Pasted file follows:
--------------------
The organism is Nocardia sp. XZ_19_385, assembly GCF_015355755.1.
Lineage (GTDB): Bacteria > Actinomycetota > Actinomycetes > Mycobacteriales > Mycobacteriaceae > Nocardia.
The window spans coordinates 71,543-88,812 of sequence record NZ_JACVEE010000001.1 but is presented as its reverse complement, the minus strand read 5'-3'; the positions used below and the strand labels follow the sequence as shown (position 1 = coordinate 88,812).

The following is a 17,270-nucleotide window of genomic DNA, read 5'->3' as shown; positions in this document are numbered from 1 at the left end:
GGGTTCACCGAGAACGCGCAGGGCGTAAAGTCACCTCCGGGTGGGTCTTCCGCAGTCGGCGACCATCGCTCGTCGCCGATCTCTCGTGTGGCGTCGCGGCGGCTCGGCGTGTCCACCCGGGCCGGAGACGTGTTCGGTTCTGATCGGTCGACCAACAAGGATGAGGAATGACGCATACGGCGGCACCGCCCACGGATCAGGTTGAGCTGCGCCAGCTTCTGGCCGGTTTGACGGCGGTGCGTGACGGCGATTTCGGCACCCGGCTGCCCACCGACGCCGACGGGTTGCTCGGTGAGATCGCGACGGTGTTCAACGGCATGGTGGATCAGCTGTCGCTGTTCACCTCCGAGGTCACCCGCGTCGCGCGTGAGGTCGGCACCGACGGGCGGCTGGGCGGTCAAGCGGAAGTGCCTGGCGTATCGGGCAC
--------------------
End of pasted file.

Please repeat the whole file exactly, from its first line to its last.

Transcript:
The organism is Nocardia sp. XZ_19_385, assembly GCF_015355755.1.
Lineage (GTDB): Bacteria > Actinomycetota > Actinomycetes > Mycobacteriales > Mycobacteriaceae > Nocardia.
The window spans coordinates 71,543-88,812 of sequence record NZ_JACVEE010000001.1 but is presented as its reverse complement, the minus strand read 5'-3'; the positions used below and the strand labels follow the sequence as shown (position 1 = coordinate 88,812).

The following is a 17,270-nucleotide window of genomic DNA, read 5'->3' as shown; positions in this document are numbered from 1 at the left end:
GGGTTCACCGAGAACGCGCAGGGCGTAAAGTCACCTCCGGGTGGGTCTTCCGCAGTCGGCGACCATCGCTCGTCGCCGATCTCTCGTGTGGCGTCGCGGCGGCTCGGCGTGTCCACCCGGGCCGGAGACGTGTTCGGTTCTGATCGGTCGACCAACAAGGATGAGGAATGACGCATACGGCGGCACCGCCCACGGATCAGGTTGAGCTGCGCCAGCTTCTGGCCGGTTTGACGGCGGTGCGTGACGGCGATTTCGGCACCCGGCTGCCCACCGACGCCGACGGGTTGCTCGGTGAGATCGCGACGGTGTTCAACGGCATGGTGGATCAGCTGTCGCTGTTCACCTCCGAGGTCACCCGCGTCGCGCGTGAGGTCGGCACCGACGGGCGGCTGGGCGGTCAAGCGGAAGTGCCTGGCGTATCGGGCAC